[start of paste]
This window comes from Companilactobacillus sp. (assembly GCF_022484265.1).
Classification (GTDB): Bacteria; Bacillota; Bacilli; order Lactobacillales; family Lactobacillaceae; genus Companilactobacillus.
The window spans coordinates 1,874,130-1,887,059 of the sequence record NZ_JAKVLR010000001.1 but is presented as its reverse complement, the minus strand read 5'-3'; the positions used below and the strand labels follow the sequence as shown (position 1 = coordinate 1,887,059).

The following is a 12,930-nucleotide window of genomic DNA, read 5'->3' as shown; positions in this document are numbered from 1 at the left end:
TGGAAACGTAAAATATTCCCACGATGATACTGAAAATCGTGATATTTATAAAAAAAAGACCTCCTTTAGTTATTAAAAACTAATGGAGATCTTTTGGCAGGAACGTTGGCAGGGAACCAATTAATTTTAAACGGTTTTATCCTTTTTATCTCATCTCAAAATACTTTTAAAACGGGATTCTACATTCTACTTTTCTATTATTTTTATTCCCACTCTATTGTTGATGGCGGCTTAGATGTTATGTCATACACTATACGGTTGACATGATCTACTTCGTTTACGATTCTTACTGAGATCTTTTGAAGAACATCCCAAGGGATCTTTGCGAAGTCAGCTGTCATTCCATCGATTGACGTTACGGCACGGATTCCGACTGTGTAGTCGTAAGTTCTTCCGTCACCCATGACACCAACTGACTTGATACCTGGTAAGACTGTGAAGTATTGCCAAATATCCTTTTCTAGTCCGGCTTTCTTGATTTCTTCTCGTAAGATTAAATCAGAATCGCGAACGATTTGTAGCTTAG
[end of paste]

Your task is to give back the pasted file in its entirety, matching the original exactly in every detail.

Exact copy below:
This window comes from Companilactobacillus sp. (assembly GCF_022484265.1).
Classification (GTDB): Bacteria; Bacillota; Bacilli; order Lactobacillales; family Lactobacillaceae; genus Companilactobacillus.
The window spans coordinates 1,874,130-1,887,059 of the sequence record NZ_JAKVLR010000001.1 but is presented as its reverse complement, the minus strand read 5'-3'; the positions used below and the strand labels follow the sequence as shown (position 1 = coordinate 1,887,059).

The following is a 12,930-nucleotide window of genomic DNA, read 5'->3' as shown; positions in this document are numbered from 1 at the left end:
TGGAAACGTAAAATATTCCCACGATGATACTGAAAATCGTGATATTTATAAAAAAAAGACCTCCTTTAGTTATTAAAAACTAATGGAGATCTTTTGGCAGGAACGTTGGCAGGGAACCAATTAATTTTAAACGGTTTTATCCTTTTTATCTCATCTCAAAATACTTTTAAAACGGGATTCTACATTCTACTTTTCTATTATTTTTATTCCCACTCTATTGTTGATGGCGGCTTAGATGTTATGTCATACACTATACGGTTGACATGATCTACTTCGTTTACGATTCTTACTGAGATCTTTTGAAGAACATCCCAAGGGATCTTTGCGAAGTCAGCTGTCATTCCATCGATTGACGTTACGGCACGGATTCCGACTGTGTAGTCGTAAGTTCTTCCGTCACCCATGACACCAACTGACTTGATACCTGGTAAGACTGTGAAGTATTGCCAAATATCCTTTTCTAGTCCGGCTTTCTTGATTTCTTCTCGTAAGATTAAATCAGAATCGCGAACGATTTGTAGCTTAG